Curious how a woman who tried teaching English abroad all over the world became a famous travel blogger?
Let’s welcome Caz Makepeace from YTravelBlog!
Teaching Traveling: Hi, Caz! Please tell us a bit about your background.
Caz: I am from a small coastal town about an hour north of Sydney, Australia. I graduated from University as a primary school teacher in ’97, and three days after, I set off overseas on a travel adventure that really hasn’t ended.
My first experience traveling was backpacking through Indonesia for 3 months with 2 girlfriends. From there I moved to London and started my teaching career in the most challenging area of London.
I quickly learned how to manage children who threw chairs around the room and cursed wickedly at me as well as learning how to teach refugee students and those from diverse, cultural backgrounds.
I traveled Europe in a camper van during the summer with 5 girlfriends while teaching, as well as lots of other shorter getaways. After two years teaching in London I took a break and worked in a restaurant/bar in Dublin before traveling through Thailand and Vietnam. I returned home to Australia to teach in Sydney for 2 years. I met and married my husband Craig, and then 3 days after we were married, we left for our “5 year honeymoon.”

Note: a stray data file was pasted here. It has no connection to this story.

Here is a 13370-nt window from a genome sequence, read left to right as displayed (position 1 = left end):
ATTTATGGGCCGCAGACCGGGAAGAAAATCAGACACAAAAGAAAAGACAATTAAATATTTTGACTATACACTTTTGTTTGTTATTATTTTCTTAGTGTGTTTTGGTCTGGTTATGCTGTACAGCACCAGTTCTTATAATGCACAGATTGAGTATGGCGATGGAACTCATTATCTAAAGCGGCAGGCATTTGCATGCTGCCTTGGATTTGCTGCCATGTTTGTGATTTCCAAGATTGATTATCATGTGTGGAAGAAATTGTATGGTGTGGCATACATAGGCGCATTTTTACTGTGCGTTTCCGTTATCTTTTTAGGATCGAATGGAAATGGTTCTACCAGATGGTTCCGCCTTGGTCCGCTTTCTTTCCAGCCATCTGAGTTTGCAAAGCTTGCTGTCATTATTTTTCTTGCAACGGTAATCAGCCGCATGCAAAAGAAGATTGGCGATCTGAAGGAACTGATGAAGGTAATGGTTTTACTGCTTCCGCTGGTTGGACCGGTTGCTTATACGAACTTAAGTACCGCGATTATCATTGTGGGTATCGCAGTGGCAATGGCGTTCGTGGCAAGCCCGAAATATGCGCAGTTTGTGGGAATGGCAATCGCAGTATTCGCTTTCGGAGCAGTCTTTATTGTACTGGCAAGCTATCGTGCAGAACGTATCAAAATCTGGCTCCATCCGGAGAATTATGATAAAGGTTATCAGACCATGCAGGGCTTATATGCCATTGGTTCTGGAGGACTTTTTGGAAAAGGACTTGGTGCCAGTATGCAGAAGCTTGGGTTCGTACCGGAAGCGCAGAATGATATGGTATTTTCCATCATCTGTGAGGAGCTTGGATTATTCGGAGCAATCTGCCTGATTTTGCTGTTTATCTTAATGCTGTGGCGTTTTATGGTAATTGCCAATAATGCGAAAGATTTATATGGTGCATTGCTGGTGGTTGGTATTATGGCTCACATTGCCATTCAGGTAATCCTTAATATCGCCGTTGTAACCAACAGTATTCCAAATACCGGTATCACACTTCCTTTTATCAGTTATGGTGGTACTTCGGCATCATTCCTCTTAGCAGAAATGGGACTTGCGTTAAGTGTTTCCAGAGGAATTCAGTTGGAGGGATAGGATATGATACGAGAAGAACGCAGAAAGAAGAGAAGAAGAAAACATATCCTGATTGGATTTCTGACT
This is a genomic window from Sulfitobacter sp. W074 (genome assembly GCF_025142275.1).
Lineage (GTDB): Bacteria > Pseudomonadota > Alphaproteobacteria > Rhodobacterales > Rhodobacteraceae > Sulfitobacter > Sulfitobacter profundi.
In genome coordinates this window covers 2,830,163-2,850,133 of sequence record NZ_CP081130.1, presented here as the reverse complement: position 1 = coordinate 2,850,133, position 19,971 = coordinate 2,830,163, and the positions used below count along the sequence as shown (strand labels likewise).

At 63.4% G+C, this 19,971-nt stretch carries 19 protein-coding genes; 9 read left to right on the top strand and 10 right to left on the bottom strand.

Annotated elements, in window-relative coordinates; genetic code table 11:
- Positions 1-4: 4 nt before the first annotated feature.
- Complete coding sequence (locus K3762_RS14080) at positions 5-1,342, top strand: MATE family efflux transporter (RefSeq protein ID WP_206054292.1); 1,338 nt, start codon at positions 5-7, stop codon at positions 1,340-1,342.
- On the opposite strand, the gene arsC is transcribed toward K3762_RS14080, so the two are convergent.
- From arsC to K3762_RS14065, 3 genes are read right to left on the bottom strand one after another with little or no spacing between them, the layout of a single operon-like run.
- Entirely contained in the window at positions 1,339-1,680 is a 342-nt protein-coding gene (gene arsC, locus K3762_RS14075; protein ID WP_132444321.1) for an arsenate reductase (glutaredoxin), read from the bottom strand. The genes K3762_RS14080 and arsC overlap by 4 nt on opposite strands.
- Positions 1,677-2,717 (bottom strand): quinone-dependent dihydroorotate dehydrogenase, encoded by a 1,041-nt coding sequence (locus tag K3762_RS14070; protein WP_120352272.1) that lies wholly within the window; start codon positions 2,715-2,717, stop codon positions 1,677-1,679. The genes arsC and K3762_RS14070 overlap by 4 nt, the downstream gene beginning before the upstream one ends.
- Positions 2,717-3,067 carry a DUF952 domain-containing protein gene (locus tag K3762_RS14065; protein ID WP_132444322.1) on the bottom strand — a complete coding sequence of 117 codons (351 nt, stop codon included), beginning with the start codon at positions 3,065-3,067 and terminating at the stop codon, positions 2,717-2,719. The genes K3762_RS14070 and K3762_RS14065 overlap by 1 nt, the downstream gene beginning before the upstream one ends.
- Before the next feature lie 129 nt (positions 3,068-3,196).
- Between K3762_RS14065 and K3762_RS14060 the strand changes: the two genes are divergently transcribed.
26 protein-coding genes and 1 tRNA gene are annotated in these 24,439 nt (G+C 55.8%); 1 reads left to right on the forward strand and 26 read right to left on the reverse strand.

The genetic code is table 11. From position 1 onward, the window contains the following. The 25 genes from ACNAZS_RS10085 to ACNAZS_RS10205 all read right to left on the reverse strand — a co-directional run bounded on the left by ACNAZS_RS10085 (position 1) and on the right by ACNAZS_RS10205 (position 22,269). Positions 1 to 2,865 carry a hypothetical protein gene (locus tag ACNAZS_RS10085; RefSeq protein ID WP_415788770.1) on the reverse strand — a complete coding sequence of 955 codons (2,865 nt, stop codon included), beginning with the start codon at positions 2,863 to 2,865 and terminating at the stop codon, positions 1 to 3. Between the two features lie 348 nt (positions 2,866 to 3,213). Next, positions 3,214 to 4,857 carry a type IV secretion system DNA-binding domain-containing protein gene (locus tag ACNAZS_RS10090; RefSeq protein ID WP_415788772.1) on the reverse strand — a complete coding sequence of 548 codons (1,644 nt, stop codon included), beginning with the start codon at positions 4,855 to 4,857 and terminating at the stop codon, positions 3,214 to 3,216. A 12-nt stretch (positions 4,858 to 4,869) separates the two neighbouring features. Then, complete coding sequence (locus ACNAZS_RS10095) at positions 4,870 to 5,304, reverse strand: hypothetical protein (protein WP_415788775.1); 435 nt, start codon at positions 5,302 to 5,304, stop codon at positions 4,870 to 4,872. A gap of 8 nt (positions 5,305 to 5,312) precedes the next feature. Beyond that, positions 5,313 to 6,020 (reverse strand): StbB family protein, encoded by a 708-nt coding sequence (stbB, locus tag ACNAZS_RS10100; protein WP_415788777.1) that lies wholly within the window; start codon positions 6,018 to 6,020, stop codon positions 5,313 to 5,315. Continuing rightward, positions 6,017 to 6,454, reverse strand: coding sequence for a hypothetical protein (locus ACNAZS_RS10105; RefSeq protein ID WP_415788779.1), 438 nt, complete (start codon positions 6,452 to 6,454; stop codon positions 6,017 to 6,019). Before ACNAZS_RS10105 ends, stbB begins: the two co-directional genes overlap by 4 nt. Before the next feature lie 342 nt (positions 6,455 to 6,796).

TT: Ooo! Explain your “5 Year Honeymoon,” please!
C: Craig and I both taught English in Bangkok high schools; somehow Craig ended up teaching at what is known to be the best school in Thailand, Triam Udom Suksa, and I taught at the famous Wat Saket High. We used this opportunity to travel around South East Asia.